The Bilingual Neurocognitive Network: An investigation of Neuroplasticity and Cognitive Performance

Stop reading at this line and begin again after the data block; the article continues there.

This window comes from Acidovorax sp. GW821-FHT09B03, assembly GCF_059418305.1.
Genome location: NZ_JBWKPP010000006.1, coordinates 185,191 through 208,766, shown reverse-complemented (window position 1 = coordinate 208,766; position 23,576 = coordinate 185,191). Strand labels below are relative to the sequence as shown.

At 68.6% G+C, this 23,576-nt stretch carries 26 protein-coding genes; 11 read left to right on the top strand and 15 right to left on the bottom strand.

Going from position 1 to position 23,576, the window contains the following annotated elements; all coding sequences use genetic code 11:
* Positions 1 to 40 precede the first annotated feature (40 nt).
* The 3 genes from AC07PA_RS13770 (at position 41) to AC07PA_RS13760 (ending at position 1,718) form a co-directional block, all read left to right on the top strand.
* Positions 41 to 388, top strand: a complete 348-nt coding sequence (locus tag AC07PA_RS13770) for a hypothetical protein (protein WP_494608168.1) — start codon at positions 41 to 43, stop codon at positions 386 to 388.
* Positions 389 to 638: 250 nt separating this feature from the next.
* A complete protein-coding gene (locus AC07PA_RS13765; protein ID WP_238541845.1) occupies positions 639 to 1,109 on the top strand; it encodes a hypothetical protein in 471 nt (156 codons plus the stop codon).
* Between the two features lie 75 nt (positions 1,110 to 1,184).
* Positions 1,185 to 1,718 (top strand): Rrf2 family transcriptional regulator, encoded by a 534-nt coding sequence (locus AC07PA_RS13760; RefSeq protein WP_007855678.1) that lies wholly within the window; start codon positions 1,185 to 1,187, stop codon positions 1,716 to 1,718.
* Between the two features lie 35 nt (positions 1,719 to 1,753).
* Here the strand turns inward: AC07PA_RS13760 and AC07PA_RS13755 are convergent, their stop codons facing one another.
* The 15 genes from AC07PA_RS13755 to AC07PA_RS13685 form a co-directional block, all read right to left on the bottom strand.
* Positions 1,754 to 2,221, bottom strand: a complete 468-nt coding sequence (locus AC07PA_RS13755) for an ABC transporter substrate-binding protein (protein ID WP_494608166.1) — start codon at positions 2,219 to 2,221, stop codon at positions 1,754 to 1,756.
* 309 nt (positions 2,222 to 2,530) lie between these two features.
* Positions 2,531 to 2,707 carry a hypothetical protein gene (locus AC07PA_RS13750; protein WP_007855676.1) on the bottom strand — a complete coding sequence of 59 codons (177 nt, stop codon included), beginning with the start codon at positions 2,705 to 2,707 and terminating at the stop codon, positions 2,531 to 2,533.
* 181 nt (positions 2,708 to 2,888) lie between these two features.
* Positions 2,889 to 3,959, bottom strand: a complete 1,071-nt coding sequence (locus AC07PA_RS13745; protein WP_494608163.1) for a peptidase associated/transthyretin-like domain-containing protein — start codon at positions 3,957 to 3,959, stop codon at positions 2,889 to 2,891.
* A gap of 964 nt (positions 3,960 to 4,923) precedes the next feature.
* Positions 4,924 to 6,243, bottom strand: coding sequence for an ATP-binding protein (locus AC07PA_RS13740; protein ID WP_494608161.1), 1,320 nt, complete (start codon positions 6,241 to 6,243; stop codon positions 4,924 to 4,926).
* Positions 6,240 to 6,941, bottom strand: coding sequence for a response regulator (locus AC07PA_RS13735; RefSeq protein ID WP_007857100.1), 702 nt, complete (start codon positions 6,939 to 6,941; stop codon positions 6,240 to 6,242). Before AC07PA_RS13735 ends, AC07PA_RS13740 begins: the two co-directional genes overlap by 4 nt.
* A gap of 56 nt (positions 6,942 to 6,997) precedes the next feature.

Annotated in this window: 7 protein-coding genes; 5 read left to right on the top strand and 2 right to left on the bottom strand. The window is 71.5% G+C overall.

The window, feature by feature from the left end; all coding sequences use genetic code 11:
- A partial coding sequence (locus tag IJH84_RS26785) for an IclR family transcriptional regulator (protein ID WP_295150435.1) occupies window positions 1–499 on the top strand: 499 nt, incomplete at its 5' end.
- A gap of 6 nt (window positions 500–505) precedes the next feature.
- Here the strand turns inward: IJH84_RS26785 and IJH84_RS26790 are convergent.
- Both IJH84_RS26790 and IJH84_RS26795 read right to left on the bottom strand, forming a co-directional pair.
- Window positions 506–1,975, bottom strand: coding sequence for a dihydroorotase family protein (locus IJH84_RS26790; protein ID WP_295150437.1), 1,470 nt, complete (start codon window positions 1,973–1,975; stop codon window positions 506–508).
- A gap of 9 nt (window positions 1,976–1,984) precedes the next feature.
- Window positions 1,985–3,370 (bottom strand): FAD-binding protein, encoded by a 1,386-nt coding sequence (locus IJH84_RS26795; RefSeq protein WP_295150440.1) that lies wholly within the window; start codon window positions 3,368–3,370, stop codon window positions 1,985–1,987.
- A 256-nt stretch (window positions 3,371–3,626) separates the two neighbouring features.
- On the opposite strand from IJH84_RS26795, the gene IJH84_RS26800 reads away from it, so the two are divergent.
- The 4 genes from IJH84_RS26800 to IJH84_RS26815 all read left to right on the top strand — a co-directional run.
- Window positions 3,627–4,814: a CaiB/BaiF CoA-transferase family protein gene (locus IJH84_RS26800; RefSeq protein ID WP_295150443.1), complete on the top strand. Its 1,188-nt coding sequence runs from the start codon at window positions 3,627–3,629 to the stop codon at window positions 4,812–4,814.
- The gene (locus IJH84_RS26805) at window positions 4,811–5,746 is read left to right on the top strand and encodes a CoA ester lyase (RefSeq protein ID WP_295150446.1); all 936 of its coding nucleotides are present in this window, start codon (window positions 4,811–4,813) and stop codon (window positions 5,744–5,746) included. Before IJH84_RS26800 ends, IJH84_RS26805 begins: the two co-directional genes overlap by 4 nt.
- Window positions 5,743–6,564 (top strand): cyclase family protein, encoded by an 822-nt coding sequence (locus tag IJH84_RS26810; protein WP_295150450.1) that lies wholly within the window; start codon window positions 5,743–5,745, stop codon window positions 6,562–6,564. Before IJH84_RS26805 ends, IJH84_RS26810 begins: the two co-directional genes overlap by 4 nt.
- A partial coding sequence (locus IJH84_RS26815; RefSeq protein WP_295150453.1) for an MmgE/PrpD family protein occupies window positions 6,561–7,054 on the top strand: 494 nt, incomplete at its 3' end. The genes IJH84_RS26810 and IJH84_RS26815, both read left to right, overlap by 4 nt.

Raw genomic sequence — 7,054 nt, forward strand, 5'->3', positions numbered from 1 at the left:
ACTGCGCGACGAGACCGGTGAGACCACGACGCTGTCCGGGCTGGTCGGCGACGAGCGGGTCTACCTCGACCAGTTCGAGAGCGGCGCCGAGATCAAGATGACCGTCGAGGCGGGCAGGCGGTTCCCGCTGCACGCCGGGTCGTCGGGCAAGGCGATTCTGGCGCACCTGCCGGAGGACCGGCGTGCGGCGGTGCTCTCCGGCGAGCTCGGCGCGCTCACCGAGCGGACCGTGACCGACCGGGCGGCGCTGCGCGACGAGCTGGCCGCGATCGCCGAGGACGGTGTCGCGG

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It has been suggested that the bilingual advantage is influenced by the greater demand placed on the neurocognitive network when handling two language systems, resulting in better cognitive performance. Neuroimaging findings indicate that the bilingual neurocognitive network is more efficient in completing certain tasks, while exhibiting less functional engagement, and remarkably, altered brain plasticity. The current study investigated the bilingual advantage in terms of cognitive performance relative to brain plasticity in the neurocognitive network of lifelong bilinguals. A VBM analysis measured grey matter volume in the left and right caudate nucleus, a subcortical region associated with language and cognitive control. Greater grey matter volume in the left caudate was hypothesized to correlate with the cognitive performance exhibited by senior bilingual adults.Findings revealed that senior bilinguals had more grey matter volume in the left caudate than the right caudate,and were more accurate and faster during the cognitive control task compared to monolingual senior adults. Grey matter volume in the left caudate of senior bilingual adults correlated with cognitive performance. The results of this study indicate a bilingual advantage that may arguably be associated with the grey matter volume of the left caudate nucleus.